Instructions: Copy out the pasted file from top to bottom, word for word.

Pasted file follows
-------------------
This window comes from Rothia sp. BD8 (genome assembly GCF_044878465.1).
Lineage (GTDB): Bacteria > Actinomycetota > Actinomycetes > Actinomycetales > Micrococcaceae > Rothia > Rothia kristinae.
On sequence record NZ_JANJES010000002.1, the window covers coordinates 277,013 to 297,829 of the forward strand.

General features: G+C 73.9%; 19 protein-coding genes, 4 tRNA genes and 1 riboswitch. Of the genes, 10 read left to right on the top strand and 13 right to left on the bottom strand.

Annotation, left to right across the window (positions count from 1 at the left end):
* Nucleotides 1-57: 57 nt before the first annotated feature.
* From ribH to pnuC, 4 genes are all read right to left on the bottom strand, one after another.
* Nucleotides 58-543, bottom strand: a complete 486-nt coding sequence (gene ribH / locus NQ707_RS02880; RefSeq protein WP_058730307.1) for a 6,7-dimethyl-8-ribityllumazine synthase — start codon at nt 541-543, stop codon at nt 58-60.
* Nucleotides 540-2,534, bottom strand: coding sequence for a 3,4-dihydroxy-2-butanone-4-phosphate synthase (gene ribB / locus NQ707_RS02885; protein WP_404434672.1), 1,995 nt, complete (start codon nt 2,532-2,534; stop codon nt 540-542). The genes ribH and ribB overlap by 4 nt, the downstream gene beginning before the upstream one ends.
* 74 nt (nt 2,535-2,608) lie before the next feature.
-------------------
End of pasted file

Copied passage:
This window comes from Rothia sp. BD8 (genome assembly GCF_044878465.1).
Lineage (GTDB): Bacteria > Actinomycetota > Actinomycetes > Actinomycetales > Micrococcaceae > Rothia > Rothia kristinae.
On sequence record NZ_JANJES010000002.1, the window covers coordinates 277,013 to 297,829 of the forward strand.

General features: G+C 73.9%; 19 protein-coding genes, 4 tRNA genes and 1 riboswitch. Of the genes, 10 read left to right on the top strand and 13 right to left on the bottom strand.

Annotation, left to right across the window (positions count from 1 at the left end):
* Nucleotides 1-57: 57 nt before the first annotated feature.
* From ribH to pnuC, 4 genes are all read right to left on the bottom strand, one after another.
* Nucleotides 58-543, bottom strand: a complete 486-nt coding sequence (gene ribH / locus NQ707_RS02880; RefSeq protein WP_058730307.1) for a 6,7-dimethyl-8-ribityllumazine synthase — start codon at nt 541-543, stop codon at nt 58-60.
* Nucleotides 540-2,534, bottom strand: coding sequence for a 3,4-dihydroxy-2-butanone-4-phosphate synthase (gene ribB / locus NQ707_RS02885; protein WP_404434672.1), 1,995 nt, complete (start codon nt 2,532-2,534; stop codon nt 540-542). The genes ribH and ribB overlap by 4 nt, the downstream gene beginning before the upstream one ends.
* 74 nt (nt 2,535-2,608) lie before the next feature.